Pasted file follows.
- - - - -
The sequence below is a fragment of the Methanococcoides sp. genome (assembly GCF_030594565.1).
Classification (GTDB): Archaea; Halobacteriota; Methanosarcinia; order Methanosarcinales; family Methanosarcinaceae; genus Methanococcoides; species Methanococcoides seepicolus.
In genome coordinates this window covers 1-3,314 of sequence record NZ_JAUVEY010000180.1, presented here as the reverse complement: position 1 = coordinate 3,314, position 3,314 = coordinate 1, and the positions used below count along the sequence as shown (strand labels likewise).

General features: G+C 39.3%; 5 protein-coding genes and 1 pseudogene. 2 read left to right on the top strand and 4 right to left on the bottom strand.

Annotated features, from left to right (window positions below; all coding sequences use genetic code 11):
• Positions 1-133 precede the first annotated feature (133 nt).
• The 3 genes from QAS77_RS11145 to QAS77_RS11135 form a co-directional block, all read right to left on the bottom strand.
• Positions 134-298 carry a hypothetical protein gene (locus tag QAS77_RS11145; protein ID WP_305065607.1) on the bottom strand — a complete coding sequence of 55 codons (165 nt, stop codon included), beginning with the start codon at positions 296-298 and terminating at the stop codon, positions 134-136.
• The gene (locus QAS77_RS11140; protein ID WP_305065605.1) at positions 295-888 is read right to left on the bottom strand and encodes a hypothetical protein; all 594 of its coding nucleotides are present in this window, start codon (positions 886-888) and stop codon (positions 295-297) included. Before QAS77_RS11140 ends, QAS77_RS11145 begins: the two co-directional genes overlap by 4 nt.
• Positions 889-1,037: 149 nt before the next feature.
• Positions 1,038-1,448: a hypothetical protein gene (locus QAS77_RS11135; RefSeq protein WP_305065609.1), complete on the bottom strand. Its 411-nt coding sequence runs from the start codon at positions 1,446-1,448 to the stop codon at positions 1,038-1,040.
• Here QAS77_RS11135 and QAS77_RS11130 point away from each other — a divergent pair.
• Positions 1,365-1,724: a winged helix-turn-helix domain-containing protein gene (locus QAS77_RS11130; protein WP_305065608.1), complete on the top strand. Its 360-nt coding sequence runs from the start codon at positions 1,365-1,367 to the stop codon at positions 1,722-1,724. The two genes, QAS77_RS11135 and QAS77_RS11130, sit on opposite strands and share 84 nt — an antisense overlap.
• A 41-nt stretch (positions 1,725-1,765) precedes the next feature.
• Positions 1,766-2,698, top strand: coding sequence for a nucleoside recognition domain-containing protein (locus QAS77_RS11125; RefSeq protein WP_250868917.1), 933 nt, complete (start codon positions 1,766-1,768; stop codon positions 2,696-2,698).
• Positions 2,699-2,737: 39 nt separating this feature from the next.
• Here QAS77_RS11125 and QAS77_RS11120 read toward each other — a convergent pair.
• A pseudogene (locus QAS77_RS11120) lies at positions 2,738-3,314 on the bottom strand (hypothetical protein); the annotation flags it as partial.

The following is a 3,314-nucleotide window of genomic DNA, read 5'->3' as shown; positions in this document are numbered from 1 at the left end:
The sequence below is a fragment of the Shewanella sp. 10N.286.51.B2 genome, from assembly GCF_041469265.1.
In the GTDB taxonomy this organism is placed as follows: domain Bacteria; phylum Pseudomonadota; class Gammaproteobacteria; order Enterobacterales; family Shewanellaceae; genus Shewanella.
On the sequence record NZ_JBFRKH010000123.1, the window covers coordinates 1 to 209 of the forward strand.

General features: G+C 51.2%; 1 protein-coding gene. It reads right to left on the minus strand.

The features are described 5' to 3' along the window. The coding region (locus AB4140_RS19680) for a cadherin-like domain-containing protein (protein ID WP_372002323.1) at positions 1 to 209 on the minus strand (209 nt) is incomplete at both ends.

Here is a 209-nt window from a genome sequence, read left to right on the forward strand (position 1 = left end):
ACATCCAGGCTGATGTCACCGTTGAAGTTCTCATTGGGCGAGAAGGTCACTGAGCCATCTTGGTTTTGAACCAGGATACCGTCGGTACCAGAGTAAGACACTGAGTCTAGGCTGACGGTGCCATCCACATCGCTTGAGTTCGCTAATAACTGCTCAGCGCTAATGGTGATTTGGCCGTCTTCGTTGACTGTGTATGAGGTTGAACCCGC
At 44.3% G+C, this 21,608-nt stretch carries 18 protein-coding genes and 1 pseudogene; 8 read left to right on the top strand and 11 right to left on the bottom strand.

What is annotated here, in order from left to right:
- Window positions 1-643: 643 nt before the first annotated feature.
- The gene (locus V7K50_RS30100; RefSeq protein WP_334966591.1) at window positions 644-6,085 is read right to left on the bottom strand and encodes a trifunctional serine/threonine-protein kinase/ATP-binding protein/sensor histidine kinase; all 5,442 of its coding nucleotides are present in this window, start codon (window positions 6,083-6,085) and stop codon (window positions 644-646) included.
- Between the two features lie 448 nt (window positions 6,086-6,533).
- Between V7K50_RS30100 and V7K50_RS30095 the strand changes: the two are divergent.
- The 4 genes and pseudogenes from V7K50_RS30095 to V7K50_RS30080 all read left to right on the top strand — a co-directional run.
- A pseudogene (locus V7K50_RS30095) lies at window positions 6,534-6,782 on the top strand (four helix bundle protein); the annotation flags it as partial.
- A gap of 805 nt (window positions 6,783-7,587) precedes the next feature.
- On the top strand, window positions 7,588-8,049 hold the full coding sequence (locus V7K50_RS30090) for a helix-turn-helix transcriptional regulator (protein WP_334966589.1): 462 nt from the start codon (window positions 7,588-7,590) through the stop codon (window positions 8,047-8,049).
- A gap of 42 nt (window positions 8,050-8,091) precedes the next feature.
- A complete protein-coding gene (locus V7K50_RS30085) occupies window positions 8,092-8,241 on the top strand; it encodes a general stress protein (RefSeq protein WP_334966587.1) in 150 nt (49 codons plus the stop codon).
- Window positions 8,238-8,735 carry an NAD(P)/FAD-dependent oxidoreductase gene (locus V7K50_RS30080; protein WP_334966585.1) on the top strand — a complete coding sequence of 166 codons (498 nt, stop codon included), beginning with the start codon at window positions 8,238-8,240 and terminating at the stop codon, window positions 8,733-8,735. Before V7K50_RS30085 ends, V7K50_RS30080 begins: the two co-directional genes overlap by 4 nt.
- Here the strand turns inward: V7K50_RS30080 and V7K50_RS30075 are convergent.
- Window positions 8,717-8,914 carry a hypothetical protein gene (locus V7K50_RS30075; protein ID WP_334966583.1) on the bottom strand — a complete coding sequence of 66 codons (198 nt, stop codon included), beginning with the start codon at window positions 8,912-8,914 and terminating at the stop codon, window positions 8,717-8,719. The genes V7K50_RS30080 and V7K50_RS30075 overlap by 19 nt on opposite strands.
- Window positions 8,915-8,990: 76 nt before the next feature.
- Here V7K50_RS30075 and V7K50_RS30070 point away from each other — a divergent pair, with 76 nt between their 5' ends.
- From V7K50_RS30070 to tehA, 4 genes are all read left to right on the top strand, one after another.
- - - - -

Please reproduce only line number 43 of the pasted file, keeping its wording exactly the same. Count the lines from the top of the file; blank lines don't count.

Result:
- Here V7K50_RS30075 and V7K50_RS30070 point away from each other — a divergent pair, with 76 nt between their 5' ends.